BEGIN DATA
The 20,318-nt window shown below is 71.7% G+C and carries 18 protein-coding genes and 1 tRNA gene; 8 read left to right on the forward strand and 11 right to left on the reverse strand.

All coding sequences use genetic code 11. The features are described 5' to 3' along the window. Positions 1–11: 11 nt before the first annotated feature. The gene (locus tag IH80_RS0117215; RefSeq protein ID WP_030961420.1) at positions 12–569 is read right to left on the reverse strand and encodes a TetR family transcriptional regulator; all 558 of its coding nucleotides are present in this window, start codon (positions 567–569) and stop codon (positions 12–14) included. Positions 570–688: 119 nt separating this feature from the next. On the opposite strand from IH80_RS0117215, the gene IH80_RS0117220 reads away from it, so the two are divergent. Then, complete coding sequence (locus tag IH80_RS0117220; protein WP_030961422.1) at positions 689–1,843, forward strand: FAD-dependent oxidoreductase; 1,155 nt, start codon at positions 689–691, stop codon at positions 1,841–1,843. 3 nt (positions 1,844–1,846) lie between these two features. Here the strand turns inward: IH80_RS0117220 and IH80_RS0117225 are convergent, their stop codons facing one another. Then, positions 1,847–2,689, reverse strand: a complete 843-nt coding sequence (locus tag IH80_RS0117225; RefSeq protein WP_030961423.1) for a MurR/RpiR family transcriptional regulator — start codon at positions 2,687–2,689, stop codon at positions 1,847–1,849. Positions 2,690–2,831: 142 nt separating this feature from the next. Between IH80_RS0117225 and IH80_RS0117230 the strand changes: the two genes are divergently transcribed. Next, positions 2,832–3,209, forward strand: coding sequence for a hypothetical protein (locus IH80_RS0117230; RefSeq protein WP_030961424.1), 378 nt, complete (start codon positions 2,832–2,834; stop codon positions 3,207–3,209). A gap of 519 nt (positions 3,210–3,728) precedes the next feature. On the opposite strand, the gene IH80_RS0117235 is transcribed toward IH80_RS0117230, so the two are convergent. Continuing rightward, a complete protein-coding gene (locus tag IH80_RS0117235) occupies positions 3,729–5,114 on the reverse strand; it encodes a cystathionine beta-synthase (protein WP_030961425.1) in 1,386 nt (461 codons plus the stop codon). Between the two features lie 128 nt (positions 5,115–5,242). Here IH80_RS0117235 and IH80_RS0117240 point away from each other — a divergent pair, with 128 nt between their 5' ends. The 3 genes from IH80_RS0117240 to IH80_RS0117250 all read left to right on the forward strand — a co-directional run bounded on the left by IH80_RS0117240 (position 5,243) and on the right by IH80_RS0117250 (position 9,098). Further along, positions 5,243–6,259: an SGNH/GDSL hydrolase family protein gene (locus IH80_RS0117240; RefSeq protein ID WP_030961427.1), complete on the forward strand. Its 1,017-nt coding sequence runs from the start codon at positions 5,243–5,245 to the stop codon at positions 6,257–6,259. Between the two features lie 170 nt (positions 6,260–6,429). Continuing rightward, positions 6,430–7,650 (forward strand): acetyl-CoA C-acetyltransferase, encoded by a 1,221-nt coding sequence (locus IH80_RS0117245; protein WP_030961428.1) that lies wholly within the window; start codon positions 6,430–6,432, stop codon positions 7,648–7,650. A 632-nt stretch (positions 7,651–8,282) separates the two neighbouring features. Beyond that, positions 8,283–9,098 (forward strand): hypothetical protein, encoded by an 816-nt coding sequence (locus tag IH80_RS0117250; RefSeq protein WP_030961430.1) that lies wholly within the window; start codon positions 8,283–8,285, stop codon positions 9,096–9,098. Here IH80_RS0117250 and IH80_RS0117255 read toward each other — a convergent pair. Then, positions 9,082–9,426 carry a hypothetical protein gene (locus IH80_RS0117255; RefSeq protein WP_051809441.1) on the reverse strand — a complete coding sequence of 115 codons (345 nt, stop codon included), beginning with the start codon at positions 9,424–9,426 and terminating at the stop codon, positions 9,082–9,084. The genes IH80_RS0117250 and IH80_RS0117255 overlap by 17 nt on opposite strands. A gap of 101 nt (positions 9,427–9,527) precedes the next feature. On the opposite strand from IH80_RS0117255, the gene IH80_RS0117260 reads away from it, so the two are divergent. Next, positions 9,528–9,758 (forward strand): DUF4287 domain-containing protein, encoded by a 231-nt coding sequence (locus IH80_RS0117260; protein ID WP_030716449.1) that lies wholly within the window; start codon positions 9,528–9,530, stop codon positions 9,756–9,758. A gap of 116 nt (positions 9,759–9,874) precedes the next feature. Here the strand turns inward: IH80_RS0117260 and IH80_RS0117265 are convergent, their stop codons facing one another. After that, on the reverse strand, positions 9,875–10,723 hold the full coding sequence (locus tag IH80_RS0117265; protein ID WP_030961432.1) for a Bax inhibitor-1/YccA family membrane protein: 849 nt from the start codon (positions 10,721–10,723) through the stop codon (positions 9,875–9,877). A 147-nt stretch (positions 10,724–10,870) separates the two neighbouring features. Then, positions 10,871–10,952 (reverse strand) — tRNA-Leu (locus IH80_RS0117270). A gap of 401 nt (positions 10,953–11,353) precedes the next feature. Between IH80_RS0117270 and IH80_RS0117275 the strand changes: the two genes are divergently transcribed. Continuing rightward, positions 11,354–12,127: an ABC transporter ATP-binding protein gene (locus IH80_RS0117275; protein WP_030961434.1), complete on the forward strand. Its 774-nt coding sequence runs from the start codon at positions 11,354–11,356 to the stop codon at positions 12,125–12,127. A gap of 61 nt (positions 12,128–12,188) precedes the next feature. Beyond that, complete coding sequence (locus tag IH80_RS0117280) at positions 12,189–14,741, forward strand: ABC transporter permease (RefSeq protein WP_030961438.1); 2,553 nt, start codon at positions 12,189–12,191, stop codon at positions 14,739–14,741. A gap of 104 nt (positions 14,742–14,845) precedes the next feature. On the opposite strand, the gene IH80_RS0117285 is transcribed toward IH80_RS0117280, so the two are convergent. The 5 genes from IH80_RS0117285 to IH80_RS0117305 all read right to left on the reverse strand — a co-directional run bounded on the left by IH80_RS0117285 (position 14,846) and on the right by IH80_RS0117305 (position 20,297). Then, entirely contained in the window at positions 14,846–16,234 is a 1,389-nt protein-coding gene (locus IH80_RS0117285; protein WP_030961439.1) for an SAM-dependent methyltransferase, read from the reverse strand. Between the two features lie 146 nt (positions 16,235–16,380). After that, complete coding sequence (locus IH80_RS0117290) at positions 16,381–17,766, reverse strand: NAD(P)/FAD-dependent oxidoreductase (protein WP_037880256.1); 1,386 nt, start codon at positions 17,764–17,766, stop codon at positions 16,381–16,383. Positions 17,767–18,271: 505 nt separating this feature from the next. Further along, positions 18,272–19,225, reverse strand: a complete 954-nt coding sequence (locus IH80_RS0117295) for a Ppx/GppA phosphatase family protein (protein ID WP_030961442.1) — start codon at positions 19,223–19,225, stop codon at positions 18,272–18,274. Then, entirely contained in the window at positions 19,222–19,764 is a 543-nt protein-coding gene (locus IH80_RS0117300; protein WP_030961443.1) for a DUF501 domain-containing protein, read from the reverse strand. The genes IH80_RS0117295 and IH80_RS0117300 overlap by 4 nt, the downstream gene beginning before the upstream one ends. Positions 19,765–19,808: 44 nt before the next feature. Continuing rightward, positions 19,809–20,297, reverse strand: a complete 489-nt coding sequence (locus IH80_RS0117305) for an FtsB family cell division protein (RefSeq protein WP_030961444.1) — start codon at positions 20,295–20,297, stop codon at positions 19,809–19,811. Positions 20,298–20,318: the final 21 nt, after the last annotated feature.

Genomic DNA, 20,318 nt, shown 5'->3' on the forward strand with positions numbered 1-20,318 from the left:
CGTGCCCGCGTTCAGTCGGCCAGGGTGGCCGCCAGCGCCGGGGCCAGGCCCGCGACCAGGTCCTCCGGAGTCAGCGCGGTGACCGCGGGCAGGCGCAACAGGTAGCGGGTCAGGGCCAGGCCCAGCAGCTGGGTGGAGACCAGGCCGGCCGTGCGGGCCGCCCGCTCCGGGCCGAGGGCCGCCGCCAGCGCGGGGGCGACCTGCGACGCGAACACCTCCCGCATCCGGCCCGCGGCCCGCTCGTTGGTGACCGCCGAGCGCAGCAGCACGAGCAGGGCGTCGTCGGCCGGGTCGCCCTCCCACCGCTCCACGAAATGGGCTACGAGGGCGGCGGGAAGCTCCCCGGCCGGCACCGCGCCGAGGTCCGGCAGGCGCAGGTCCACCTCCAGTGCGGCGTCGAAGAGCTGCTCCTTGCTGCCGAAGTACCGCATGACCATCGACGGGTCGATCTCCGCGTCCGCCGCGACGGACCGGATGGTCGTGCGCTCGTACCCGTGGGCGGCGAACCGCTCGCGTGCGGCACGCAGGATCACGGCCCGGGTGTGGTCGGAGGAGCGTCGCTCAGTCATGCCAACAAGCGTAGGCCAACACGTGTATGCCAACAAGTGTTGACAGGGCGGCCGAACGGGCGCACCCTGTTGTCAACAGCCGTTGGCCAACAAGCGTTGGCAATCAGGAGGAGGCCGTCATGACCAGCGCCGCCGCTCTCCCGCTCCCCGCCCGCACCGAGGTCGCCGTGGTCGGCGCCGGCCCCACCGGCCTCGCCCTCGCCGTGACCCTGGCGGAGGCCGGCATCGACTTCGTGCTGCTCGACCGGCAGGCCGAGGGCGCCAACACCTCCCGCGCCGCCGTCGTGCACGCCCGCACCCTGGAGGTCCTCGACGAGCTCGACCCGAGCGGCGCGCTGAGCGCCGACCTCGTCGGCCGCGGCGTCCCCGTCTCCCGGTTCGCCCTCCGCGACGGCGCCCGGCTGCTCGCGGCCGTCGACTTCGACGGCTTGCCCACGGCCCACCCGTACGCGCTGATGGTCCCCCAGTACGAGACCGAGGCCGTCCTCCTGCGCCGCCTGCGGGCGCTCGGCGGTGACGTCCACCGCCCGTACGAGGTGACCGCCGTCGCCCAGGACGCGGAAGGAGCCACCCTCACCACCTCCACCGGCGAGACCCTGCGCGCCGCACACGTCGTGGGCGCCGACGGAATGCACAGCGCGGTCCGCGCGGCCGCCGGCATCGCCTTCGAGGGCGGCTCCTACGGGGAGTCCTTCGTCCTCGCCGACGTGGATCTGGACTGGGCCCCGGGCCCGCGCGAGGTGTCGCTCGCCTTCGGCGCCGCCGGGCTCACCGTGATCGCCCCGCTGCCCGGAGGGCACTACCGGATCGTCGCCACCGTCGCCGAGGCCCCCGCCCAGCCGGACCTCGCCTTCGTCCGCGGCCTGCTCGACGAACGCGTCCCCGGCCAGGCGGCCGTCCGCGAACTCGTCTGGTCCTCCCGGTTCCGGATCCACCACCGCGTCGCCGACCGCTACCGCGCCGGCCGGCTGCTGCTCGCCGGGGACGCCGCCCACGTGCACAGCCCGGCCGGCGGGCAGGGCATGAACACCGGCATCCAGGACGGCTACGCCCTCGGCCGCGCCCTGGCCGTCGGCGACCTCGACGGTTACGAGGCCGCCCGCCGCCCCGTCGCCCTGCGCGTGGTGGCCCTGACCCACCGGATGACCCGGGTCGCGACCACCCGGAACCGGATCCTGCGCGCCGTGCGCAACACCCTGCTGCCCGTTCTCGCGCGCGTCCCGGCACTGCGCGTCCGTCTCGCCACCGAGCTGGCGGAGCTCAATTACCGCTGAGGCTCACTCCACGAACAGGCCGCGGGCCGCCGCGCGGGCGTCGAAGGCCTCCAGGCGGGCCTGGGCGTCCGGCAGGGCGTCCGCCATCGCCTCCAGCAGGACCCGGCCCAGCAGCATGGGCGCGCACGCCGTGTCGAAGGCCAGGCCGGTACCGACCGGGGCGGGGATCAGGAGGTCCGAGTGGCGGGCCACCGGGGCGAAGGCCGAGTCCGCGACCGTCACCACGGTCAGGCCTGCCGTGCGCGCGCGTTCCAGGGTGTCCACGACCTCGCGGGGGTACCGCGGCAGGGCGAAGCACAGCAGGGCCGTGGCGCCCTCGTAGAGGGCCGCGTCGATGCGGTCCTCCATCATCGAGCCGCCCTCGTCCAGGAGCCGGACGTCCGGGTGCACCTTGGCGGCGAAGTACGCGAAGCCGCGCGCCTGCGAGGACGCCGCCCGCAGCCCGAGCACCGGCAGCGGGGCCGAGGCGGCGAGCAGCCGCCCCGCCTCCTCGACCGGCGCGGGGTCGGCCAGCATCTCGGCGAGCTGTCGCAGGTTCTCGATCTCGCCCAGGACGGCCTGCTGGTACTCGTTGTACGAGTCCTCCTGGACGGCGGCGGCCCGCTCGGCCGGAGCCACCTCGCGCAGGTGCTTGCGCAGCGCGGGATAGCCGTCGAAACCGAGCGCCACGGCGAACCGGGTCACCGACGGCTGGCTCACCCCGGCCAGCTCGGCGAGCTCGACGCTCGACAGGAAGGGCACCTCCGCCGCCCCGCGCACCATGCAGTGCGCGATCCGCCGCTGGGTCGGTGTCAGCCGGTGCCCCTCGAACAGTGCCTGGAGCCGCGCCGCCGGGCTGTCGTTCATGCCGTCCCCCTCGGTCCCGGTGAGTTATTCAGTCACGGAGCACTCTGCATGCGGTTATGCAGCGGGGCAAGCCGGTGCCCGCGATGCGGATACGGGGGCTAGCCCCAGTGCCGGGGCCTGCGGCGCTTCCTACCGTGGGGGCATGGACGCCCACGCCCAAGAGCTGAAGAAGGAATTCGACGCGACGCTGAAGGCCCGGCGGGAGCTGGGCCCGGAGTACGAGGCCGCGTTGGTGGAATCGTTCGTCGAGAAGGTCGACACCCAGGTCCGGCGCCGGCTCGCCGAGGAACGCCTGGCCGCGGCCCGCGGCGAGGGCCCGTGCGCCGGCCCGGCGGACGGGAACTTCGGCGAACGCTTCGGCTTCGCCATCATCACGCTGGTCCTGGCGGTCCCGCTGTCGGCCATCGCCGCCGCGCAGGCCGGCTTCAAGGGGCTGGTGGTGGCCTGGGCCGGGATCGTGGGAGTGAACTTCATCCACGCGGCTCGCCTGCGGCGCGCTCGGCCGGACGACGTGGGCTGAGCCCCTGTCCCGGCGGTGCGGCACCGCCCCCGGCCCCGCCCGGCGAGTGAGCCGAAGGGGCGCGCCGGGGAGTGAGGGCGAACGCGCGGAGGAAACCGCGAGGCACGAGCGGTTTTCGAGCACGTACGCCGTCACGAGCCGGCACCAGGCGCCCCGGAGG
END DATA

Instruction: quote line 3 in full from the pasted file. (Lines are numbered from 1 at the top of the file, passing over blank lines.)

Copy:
Genomic DNA, 20,318 nt, shown 5'->3' on the forward strand with positions numbered 1-20,318 from the left: